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Real estate agencies cleared of price fixing

Two of the 13 real estate agencies accused of price fixing by circumventing Trade Me's pricing scheme have been cleared by the High Court.

It comes after the 11 other agencies have already paid close to $20 million in penalties and negotiated settlements following a major Commerce Commission investigation.

In late 2013, Trade Me notified a change to the fee charged to real estate agencies, from a capped subscription to a "per listing" fee, the judgment said.

The commission alleged the agencies agreed to withdraw residential real estate listings from Trade Me by January 20, 2014, not to bear any of the cost of any further listings on Trade Me, and to require vendors and/or their individual agents to pay for any new listing.

In a decision released last Thursday, Justice Pheroze Jagose concluded that Hamilton's Lodge Real Estate and Monarch Real Estate, a franchisee of Harcourt's, did not take part in price fixing.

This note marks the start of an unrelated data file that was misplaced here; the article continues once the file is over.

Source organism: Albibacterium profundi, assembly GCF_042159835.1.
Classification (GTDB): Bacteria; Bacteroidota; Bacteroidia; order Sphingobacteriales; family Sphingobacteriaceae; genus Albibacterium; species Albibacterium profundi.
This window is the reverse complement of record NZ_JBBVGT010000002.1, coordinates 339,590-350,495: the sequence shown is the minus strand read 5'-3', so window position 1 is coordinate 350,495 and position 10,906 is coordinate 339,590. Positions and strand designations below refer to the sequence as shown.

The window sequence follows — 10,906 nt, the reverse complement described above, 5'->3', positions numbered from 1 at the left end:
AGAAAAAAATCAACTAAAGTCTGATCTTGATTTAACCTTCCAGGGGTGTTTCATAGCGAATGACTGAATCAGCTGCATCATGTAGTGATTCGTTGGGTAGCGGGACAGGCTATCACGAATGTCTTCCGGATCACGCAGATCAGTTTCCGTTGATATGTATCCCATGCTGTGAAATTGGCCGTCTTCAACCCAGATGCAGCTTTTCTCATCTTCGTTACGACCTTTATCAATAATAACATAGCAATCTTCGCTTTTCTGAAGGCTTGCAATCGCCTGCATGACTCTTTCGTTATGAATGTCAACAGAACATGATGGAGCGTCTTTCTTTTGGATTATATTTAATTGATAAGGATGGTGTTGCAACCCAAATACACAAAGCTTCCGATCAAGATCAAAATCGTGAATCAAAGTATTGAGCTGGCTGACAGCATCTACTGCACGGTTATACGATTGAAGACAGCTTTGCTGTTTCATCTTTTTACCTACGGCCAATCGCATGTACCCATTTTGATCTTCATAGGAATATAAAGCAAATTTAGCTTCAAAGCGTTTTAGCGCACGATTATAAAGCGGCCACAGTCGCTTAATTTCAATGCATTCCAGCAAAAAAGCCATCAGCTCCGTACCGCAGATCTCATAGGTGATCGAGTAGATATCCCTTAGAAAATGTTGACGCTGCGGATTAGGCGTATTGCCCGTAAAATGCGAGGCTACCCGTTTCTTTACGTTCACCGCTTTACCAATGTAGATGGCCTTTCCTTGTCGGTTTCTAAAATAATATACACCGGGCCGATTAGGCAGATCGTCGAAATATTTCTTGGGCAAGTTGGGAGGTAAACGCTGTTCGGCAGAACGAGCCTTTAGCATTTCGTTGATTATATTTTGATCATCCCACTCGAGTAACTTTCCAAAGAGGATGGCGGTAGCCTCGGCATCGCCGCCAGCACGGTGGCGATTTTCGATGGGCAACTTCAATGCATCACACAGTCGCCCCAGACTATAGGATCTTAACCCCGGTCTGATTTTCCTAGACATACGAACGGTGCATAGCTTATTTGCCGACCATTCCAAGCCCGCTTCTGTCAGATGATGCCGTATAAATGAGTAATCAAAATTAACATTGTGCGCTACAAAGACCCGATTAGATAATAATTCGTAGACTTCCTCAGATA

Representatives for the two companies accepted they had met with the other agencies in September 2013 but maintained that any decisions about how to respond to Trade Me's new prices were arrived at independently.

Counsel for Lodge and Monarch said they had decided in advance of the meeting to vendor-fund standard listings upon the introduction of the new fee structure.

Justice Pheroze found that the companies were "part of a consensus giving rise to expectations each would not absorb the cost of Trade Me's proposed per listing fee".

However, "the arrangement or understanding between the defendants did not have the purpose or effect of fixing, controlling, or maintaining ... the price for, or any discount, allowance, rebate, or credit in relation to, real estate sales or advertising services supplied by the defendants in competition with each other", the decision said.

Monarch's lawyer, Mark Anderson, said in a statement that the realty market had been left in an unfair position by facing "massive" price increases while also having a duty to protect the best interests of its vendor clients.

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